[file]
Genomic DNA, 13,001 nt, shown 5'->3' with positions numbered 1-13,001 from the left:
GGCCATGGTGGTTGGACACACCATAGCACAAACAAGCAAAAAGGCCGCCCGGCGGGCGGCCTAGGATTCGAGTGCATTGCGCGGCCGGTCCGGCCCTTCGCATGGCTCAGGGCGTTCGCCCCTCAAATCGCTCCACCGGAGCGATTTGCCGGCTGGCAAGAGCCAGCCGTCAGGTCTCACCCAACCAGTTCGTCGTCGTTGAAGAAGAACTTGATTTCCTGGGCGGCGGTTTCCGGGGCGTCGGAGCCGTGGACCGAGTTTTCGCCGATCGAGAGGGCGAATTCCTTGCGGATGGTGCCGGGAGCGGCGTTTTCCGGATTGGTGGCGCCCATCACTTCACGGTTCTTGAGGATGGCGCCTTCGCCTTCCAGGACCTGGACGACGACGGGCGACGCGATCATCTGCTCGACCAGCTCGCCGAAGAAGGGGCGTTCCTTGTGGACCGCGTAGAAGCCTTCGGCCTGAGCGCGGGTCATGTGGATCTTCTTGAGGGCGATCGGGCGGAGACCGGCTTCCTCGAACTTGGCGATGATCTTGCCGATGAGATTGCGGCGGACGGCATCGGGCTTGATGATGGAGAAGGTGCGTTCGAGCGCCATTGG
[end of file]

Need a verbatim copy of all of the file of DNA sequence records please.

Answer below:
Genomic DNA, 13,001 nt, shown 5'->3' with positions numbered 1-13,001 from the left:
GGCCATGGTGGTTGGACACACCATAGCACAAACAAGCAAAAAGGCCGCCCGGCGGGCGGCCTAGGATTCGAGTGCATTGCGCGGCCGGTCCGGCCCTTCGCATGGCTCAGGGCGTTCGCCCCTCAAATCGCTCCACCGGAGCGATTTGCCGGCTGGCAAGAGCCAGCCGTCAGGTCTCACCCAACCAGTTCGTCGTCGTTGAAGAAGAACTTGATTTCCTGGGCGGCGGTTTCCGGGGCGTCGGAGCCGTGGACCGAGTTTTCGCCGATCGAGAGGGCGAATTCCTTGCGGATGGTGCCGGGAGCGGCGTTTTCCGGATTGGTGGCGCCCATCACTTCACGGTTCTTGAGGATGGCGCCTTCGCCTTCCAGGACCTGGACGACGACGGGCGACGCGATCATCTGCTCGACCAGCTCGCCGAAGAAGGGGCGTTCCTTGTGGACCGCGTAGAAGCCTTCGGCCTGAGCGCGGGTCATGTGGATCTTCTTGAGGGCGATCGGGCGGAGACCGGCTTCCTCGAACTTGGCGATGATCTTGCCGATGAGATTGCGGCGGACGGCATCGGGCTTGATGATGGAGAAGGTGCGTTCGAGCGCCATTGG